It's likely that the lite version, "We have art in order not to die from the truth," came directly from Le mythe de Sisyphe, in which Camus wrote: « L'art et rien que l'art, dit Nietzsche, nous avons l'art pour ne point mourir de la vérité. » Justin O'Brien (accurately) rendered it in English as, “'Art and nothing but art,' said Nietzsche; 'we have art in order not to die of the truth.'"

    "We have art in order not to die of the truth" is all over the place in popular fiction, self-help books, etc., and of course generates nearly 10x as many Google hits as English translations from The Will to Power.

    Note that Nietzsche's remarks about the function of art in his earlier essay, "Richard Wagner in Bayreuth," from Unzeitgemäße Betrachtungen (Untimely Meditations as translated by Hollingdale, or Unfashionable Observations as translated by Richard T. Gray) may be useful when interpreting his later and much more famous statement.

    For example, from Gray's Unfashionable Observations, p. 279:

    "But the greatness and indispensability of art lies precisely in the fact that it arouses the semblance of a more simple world, of an easier solution to the riddles of life. No one who suffers from life can do without this semblance, just as no one can do without sleep. The more difficult our knowledge of the laws of life becomes, the more ardently we desire that semblance of simplification, even if only for brief moments—the greater becomes the tension between the universal knowledge of things and the intellectual-moral capacity of the individual. Art exists so that the bow does not break." (Italics are Gray's.)

    There's more, but the above is probably already overkill. ;) Thanks for your wonderful post!

    P.S. to Anthony: Yes, I prefer the (now-standard) translation by Kaufmann, too, for the reasons you mention.

  3. Brilliant! Not at all overkill. Thank you so much.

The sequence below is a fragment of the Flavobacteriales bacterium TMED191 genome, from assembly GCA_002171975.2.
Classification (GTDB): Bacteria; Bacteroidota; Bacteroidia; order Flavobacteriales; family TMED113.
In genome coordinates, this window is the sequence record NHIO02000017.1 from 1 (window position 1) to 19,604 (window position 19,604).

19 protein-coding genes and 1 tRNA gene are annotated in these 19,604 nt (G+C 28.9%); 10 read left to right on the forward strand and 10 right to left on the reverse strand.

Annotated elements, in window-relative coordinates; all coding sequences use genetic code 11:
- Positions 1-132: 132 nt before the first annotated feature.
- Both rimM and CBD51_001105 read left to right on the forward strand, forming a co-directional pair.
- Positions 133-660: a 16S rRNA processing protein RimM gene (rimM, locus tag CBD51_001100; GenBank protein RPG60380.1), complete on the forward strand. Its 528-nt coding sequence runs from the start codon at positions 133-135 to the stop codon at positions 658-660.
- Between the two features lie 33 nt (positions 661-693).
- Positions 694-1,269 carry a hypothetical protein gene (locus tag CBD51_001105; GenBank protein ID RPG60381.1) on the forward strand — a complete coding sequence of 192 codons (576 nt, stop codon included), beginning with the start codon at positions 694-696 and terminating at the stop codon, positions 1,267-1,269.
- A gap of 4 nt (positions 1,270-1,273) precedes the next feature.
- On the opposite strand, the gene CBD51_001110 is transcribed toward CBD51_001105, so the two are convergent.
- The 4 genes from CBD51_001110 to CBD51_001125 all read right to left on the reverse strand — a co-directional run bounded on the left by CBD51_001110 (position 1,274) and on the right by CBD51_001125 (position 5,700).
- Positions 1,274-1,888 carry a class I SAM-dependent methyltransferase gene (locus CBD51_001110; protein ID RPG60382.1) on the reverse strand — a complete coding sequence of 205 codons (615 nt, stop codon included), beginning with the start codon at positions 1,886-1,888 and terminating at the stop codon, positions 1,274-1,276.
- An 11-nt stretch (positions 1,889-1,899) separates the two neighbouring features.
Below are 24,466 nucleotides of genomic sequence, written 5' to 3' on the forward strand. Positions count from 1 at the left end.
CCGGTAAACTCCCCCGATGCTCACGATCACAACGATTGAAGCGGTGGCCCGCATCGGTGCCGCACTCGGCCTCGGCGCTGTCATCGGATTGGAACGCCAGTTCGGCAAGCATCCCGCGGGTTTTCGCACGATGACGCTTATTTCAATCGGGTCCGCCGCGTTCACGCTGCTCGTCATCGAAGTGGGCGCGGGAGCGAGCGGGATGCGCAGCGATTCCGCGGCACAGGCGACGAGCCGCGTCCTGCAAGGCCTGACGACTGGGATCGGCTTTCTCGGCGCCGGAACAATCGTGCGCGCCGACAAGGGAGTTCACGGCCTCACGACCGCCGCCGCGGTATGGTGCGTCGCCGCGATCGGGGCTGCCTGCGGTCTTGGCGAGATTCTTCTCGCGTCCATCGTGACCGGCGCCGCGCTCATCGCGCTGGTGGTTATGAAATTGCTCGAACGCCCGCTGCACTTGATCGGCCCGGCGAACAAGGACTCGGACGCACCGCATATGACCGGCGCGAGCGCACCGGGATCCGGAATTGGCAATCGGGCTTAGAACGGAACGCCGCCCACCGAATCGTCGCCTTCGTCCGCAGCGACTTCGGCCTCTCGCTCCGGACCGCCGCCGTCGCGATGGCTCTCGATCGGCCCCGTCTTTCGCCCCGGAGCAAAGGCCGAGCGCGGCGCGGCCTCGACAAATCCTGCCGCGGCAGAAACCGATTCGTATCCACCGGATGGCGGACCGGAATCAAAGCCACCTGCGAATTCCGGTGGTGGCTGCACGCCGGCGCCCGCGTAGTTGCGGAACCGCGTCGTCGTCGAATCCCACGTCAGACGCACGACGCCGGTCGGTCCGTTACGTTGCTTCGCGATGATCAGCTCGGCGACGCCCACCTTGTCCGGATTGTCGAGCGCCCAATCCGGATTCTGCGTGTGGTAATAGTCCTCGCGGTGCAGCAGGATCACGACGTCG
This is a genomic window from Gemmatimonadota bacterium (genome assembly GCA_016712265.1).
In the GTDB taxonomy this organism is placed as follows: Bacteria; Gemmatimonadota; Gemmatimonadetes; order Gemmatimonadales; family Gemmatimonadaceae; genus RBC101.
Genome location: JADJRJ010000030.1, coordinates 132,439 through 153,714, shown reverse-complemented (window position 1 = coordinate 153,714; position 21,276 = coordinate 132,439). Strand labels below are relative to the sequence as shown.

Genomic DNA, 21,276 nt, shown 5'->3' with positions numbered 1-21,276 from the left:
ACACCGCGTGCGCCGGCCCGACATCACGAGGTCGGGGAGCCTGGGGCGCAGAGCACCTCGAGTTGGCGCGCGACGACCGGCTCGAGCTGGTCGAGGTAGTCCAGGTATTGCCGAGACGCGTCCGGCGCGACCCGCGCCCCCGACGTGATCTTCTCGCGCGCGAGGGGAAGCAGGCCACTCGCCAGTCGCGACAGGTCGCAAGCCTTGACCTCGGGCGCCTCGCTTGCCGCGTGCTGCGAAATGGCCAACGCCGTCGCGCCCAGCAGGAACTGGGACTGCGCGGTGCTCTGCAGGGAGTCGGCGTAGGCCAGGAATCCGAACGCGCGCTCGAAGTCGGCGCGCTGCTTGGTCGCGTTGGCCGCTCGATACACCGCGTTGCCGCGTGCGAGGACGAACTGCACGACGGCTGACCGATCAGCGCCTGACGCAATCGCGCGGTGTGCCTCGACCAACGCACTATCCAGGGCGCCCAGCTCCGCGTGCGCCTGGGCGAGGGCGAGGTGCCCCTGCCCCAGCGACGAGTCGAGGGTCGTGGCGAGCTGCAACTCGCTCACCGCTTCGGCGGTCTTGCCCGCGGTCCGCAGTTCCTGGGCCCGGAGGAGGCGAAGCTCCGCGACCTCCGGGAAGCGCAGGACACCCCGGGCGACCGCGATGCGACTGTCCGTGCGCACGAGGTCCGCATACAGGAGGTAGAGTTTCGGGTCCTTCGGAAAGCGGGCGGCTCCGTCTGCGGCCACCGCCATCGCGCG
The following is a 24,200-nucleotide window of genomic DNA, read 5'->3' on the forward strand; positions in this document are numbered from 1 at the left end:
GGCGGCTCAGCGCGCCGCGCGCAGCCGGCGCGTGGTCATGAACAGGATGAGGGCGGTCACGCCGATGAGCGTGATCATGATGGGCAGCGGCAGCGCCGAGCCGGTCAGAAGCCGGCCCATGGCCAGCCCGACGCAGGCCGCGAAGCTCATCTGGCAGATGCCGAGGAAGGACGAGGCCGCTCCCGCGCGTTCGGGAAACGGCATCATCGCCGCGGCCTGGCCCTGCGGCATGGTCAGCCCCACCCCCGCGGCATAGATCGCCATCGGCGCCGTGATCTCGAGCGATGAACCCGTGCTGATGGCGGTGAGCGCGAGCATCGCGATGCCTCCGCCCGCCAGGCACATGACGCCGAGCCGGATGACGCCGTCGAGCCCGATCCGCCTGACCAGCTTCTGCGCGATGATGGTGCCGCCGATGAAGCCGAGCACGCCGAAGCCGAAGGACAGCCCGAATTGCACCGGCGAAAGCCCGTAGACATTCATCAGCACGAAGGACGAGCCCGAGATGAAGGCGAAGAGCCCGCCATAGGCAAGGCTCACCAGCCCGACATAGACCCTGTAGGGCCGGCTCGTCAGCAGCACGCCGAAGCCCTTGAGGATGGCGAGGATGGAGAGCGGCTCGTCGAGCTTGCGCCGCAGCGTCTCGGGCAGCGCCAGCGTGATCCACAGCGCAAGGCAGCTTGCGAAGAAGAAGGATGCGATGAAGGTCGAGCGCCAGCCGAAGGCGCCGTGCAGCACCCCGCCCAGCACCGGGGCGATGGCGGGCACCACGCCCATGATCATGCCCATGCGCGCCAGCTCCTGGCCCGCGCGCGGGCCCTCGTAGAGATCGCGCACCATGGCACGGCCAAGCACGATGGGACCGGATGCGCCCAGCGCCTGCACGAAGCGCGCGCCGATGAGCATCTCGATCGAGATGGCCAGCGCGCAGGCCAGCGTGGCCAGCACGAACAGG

4. Wow is just the simple word that may explain that how much I liked it. It was nicely stuffed with the material I was looking for. It’s great to be here though by chance.

    professional voice overs  

    1. So crazy, and so not at all but entirely apt, to have this random insertion of 'professional voice overs' as part of this conversation about quoting Nietzsche.

  5. thanks for the direct german and the camus french, Death Zen! just to note what I found in wikipedia, it should all be taken with a large grain of salt: "Der Wille zur Macht (1888) is an anthology of material from Nietzsche's notebooks of the 1880s, edited by his friend Peter Gast, supervised by his sister Elisabeth Nietzsche, and misrepresented by her as his unpublished magnum opus. All but 16 of its 1067 fragments can be traced to source texts in the historical-critical edition of Nietzsche's writings, Kritische Gesamtausgabe: Werke, though 204 of the 1067 sections involve patching together paragraphs not originally juxtaposed by Nietzsche, or dividing continuous passages into multiple "aphorisms" and re-arranging their order, and much of the text has been lightly edited to correct punctuation errors. Because of its misrepresentation of Nietzsche's private notes as an all but finished magnum opus, it has been called a "historic forgery"."
    Nonetheless, I too hope to use the quote (after also being struck by it in the Tartt novel) for my own purposes (art call on genomic integrity)! :)

  6. As my husband, a philosopher, lay dying in the ICU, with tubes in every orifice, I whispered in his ear, "Who said 'We have art in order not to die of the truth'"? He took a pen and pad and wrote "Nietzche". That was his next to last communication. (His last:" Tell George to fix the roof")
    Thank you for this stimulating exchange. It feels like his spirit is still alive.

    1. Thank you too, Annette. I'm so glad you've brought his voice to this discussion.